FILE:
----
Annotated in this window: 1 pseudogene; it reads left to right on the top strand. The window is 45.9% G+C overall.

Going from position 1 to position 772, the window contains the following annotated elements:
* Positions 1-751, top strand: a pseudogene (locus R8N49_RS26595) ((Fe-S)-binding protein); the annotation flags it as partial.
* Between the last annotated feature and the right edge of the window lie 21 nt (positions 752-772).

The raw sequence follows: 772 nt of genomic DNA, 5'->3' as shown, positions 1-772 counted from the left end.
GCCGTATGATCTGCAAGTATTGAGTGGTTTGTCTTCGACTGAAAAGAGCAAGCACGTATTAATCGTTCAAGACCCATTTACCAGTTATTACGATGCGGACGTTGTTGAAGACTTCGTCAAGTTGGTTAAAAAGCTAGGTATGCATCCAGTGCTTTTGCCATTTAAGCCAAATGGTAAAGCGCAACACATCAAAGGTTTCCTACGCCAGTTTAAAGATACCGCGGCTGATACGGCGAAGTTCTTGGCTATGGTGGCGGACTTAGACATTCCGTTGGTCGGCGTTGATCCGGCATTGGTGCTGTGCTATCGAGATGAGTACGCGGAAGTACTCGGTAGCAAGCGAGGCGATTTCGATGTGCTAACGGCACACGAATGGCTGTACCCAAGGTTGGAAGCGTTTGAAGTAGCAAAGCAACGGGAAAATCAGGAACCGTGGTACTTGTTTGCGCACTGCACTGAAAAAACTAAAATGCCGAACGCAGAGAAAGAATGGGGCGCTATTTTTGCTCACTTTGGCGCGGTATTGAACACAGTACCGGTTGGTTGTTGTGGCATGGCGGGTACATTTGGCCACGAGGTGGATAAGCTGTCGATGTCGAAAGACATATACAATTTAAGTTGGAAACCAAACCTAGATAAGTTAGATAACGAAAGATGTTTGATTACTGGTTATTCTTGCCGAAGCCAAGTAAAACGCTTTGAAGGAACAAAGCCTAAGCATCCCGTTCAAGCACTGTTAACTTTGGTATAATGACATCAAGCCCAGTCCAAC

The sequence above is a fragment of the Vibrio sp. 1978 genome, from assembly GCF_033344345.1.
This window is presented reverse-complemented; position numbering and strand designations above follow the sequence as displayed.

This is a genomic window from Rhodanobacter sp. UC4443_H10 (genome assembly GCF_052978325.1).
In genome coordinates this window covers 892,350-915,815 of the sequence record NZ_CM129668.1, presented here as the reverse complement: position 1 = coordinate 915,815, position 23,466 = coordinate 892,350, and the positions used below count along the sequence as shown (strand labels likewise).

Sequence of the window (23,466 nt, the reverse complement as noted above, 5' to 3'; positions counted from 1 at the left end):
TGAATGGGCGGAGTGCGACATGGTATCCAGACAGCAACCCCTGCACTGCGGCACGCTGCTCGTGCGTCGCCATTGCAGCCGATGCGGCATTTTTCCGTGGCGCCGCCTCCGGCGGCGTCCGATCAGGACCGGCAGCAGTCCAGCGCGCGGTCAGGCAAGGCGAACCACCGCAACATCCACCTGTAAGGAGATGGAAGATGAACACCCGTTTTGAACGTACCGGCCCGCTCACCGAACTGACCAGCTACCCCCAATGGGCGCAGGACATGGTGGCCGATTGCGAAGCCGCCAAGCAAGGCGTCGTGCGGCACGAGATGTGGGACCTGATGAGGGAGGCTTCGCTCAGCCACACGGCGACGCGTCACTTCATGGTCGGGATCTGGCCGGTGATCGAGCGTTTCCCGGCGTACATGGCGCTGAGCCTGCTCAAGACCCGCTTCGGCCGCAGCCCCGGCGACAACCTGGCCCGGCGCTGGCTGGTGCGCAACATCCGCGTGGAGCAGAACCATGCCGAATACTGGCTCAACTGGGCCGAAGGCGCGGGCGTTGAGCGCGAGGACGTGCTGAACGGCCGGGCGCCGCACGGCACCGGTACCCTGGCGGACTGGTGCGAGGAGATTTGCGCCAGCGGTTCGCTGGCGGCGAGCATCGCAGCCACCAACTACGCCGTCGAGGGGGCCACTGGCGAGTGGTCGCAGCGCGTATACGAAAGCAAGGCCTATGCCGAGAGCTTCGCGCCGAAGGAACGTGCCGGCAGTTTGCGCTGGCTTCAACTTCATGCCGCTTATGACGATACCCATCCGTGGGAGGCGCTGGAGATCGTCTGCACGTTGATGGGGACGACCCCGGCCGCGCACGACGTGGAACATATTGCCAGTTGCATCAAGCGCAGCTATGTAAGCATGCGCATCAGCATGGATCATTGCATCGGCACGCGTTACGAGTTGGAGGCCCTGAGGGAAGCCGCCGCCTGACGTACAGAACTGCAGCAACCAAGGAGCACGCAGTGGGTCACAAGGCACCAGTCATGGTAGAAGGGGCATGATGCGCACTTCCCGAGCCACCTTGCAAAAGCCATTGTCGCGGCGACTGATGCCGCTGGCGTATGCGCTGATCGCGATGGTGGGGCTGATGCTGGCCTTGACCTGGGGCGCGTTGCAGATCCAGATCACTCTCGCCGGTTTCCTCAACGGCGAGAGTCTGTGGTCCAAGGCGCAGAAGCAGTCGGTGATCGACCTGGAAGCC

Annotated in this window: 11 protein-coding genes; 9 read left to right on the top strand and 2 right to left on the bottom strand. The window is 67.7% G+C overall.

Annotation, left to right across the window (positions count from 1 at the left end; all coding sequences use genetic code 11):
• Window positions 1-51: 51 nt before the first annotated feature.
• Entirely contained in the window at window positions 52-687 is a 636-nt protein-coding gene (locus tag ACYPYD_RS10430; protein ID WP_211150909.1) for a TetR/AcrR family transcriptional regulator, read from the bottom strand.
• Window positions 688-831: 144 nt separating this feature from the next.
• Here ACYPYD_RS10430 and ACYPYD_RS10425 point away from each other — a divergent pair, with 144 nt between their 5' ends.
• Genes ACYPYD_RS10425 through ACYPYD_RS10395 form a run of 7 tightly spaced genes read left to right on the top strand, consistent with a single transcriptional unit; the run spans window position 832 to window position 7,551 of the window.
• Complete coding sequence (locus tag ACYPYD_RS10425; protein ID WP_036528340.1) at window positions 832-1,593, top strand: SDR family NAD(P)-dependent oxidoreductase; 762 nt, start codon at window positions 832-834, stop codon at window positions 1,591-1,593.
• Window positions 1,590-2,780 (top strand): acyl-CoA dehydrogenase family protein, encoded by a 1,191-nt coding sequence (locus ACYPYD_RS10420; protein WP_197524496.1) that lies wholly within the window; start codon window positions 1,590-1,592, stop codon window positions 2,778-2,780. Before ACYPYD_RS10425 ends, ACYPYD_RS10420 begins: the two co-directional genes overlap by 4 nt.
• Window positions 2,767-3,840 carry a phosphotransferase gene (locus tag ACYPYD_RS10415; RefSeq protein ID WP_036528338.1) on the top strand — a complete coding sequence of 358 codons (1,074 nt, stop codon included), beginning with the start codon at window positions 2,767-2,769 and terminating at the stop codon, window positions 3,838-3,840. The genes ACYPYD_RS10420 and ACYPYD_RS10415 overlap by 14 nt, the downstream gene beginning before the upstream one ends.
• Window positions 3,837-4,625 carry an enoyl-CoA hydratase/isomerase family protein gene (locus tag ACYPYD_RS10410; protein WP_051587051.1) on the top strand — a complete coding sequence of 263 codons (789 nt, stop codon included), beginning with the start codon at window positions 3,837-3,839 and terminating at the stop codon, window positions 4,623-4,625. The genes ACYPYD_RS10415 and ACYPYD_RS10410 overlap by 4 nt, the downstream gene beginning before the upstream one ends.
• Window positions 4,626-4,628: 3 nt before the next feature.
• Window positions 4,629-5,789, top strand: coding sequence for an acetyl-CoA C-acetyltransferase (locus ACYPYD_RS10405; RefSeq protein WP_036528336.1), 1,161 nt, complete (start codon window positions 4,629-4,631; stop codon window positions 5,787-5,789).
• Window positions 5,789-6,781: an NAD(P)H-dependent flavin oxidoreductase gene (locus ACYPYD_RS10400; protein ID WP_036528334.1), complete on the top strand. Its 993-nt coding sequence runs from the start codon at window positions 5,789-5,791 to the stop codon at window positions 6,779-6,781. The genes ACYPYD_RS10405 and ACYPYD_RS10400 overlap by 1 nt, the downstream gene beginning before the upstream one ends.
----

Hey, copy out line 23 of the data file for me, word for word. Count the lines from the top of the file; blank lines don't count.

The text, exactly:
• Window positions 3,837-4,625 carry an enoyl-CoA hydratase/isomerase family protein gene (locus tag ACYPYD_RS10410; protein WP_051587051.1) on the top strand — a complete coding sequence of 263 codons (789 nt, stop codon included), beginning with the start codon at window positions 3,837-3,839 and terminating at the stop codon, window positions 4,623-4,625. The genes ACYPYD_RS10415 and ACYPYD_RS10410 overlap by 4 nt, the downstream gene beginning before the upstream one ends.